Alloway defined Pop art as popular, transient, expendable, low cost, mass - produced and oriented toward youth and big business. These terms characterize the works of Richard Hamilton, whose work, Just what is it that makes today's home so different, so appealing? features a muscular man carrying a giant Tootsie Pop.
The origins of the movement can be traced back to the 1920's, when a group of artists who referred to themselves as Dada derided the pomposity of high culture. Their leader, Marcel Duchamp, earned notoriety by painting the Mona Lisa with a moustache and transforming a mass - produced urinal into a sculpture by inverting it.
Pop art developed independently in the United States, where it was represented by major American artists, such as Jasper Johns, Robert Rauschenberg and Larry Rivers. Many Pop artists adopted easily recognizable styles - trademarks that granted their work a commercial quality. Roy Liechtenstein, for example, produced paintings that resembled giant comic strips, imitating the field of dots used in real comics. Claes Oldenburg created huge sculptures of mass-produced household objects such as clothespins, lipsticks and type writer erasers. Duane Hanson made sculptures so life - like that when placed in a museum they could be mistaken for visitors. Andy Warhol mechanically mass - produced images of celebrities, such as Marilyn Monroe and Chairman Mao, and Campbell's Soup cans - thereby reducing human begins to the level of consumer products.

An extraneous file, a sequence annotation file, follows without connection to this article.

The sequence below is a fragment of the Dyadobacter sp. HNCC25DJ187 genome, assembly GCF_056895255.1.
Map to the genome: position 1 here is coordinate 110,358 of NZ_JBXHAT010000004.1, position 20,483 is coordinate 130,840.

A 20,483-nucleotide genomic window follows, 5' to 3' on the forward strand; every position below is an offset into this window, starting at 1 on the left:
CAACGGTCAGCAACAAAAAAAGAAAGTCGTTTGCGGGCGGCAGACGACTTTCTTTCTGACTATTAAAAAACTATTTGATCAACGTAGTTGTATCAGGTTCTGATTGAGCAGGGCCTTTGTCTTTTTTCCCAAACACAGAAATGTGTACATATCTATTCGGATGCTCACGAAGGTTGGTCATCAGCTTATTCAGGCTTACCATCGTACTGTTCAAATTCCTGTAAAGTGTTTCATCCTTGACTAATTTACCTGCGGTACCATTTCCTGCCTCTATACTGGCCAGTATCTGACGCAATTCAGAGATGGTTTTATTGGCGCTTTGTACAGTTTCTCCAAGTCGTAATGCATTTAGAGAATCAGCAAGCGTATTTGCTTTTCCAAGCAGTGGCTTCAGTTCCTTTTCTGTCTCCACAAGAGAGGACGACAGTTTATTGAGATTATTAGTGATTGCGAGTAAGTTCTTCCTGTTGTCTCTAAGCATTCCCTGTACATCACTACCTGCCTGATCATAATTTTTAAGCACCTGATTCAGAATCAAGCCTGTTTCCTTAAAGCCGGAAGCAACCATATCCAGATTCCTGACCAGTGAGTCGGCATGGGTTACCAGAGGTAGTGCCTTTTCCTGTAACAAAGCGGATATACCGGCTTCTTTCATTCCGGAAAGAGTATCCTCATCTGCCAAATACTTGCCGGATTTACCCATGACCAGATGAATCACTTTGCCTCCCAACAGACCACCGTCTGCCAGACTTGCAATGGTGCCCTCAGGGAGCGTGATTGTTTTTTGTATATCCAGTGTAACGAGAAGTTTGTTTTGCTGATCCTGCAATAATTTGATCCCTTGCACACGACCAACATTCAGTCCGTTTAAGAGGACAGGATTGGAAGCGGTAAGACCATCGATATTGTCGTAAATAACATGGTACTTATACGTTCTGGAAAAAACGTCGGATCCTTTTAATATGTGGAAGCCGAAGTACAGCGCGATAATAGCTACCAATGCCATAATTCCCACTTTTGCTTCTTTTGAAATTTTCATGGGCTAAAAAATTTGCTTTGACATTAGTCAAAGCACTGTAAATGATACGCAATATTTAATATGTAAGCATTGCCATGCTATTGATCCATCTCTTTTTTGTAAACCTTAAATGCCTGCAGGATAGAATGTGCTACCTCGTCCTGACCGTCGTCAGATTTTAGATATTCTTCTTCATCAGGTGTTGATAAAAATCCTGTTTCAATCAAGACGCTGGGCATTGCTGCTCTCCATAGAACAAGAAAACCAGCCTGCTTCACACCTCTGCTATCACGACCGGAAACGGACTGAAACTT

Where as British Pop artists tended either to mock or glorify popular culture, their American counterparts were more inclined towards ambiguous images. Warhol's silk screens of car wrecks and the Kennedy assassination are both tragic and commercial. The ultimate aim of both groups, however, was to demonstrate that capitalism had desecrated art by transforming it into just one more object of consumption. Wall Art Prints